The following recipe makes the best apple butter I have ever tasted—rich, buttery texture; a marriage of tart and sweet; and just the right amount of spice. I adapted the recipe from the “guide to preserving” book that came with the canning kit I recently purchased. If you are intimidated by canning (don’t be) or do not have the equipment, you can definitely make a smaller batch and store it in a sealed container. Experiment with your favorite local apple varieties, but I bet they won’t be as good as the apples I can get right here in the best place on earth to be in the fall—Massachusetts.

Keeping with the northeast theme, I am also providing my favorite Irish soda bread recipe that pairs extremely well with the apple butter. I am really looking forward to breakfast the next couple of days….Bon appétit!

Spiced Apple Butter

Makes about 40 ounces.

4 lbs apples, peeled, cored and quartered
1 ½ cups natural cane sugar
2 teaspoons lemon juice
2 teaspoons cinnamon
¼ teaspoon ground cloves

1. Combine apples and 2 cups water in a large saucepan; bring to a simmer. Cook partially covered, stirring occasionally, until apples are tender throughout (cooking time will vary depending on type of apple and size of pieces). Allow to cool 5 minutes.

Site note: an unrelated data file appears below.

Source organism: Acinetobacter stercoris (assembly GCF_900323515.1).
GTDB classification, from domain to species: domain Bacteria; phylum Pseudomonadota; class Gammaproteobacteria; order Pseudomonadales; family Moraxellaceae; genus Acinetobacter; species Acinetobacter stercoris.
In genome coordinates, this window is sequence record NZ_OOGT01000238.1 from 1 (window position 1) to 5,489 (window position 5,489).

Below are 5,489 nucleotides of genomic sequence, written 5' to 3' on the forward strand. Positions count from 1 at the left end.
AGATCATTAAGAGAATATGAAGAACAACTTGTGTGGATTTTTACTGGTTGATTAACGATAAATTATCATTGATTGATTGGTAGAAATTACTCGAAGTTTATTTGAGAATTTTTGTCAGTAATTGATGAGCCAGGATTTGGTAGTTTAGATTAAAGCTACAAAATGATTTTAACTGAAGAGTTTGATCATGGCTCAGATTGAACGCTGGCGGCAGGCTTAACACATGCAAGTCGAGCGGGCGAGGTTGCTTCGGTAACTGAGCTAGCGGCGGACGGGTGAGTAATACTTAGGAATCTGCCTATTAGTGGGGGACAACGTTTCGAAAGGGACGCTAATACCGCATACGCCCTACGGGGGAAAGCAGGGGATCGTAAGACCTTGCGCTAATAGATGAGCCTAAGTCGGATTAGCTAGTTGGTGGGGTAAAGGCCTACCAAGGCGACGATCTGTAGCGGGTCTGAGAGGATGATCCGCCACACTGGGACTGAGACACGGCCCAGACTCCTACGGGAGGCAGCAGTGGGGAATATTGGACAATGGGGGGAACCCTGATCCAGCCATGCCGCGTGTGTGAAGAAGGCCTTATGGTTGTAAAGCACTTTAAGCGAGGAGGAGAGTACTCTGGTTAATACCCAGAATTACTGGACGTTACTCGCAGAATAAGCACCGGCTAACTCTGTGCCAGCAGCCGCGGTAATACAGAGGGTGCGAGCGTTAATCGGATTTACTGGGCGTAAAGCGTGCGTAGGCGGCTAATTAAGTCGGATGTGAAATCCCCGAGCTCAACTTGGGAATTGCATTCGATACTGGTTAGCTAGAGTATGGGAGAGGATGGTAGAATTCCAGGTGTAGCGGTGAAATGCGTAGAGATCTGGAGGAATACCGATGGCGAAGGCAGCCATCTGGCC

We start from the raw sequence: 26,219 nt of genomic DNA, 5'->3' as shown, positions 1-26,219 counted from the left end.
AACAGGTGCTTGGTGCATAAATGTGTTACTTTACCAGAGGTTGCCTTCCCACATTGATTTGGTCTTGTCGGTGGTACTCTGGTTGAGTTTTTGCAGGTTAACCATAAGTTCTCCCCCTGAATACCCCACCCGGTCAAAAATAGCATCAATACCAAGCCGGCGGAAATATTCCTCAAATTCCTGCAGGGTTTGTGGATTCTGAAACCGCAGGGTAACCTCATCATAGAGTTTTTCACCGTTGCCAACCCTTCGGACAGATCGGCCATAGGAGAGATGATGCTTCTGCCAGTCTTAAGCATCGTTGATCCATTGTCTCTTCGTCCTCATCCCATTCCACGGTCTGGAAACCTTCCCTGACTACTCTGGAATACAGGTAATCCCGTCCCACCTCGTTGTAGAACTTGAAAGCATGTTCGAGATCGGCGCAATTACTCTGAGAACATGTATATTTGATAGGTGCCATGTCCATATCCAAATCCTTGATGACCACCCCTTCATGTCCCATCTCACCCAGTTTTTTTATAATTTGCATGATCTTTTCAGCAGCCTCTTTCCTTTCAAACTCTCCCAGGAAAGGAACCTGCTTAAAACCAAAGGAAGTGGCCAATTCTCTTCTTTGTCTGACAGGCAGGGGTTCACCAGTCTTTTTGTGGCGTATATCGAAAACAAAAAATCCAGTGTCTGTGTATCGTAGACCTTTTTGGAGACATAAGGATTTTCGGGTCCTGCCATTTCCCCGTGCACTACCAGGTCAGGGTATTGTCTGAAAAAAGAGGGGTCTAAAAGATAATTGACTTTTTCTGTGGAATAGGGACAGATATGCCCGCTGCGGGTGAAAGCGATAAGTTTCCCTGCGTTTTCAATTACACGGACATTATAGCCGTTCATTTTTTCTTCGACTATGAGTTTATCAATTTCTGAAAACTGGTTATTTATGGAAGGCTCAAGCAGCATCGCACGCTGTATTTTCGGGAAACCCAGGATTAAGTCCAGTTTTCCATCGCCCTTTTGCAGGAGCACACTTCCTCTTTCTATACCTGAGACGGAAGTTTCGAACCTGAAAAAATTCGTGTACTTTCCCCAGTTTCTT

2. Puree apples in a food processor. Return puree to saucepan along with sugar, lemon juice and spices. Simmer over medium-low heat, stirring occasionally until thick and darkened, about 1 hour.
3. Ladle hot butter into sterilized jars, leaving 1/4-inch headspace. Adjust lids and process 10 minutes (alternatively, spoon cooled butter into an airtight container and refrigerate).

Hearty Irish Soda Bread

Makes one large loaf or two mini loaves.

1 ¼ cups whole wheat flour
1 cup unbleached white flour
½ cup rolled oats, blended
¼ cup wheat germ
½ teaspoon salt
2 tablespoons brown sugar
1 ½ teaspoons baking soda
1 ½ cups buttermilk
½ cup raisins (optional)

1. Preheat oven to 400 degrees F (if using a baking stone, place in oven before it is heated)
2. Whisk together flours, oats, wheat germ, salt, sugar, and baking soda in a large bowl. Pour in buttermilk and raisins and mix with a wooden spoon until stiff.
3. Shape the dough into a ball, and flatten into a round about 2 inches thick. Cut 2 diagonal slashes across the top of the loaf forming an X. Place dough on an oiled baking sheet or preheated baking stone. Bake for 35 minutes. Cool before slicing.
*For mini loaves, divide the dough ball in half and form 2 rounds of the same thickness. Cooking time will be slightly less.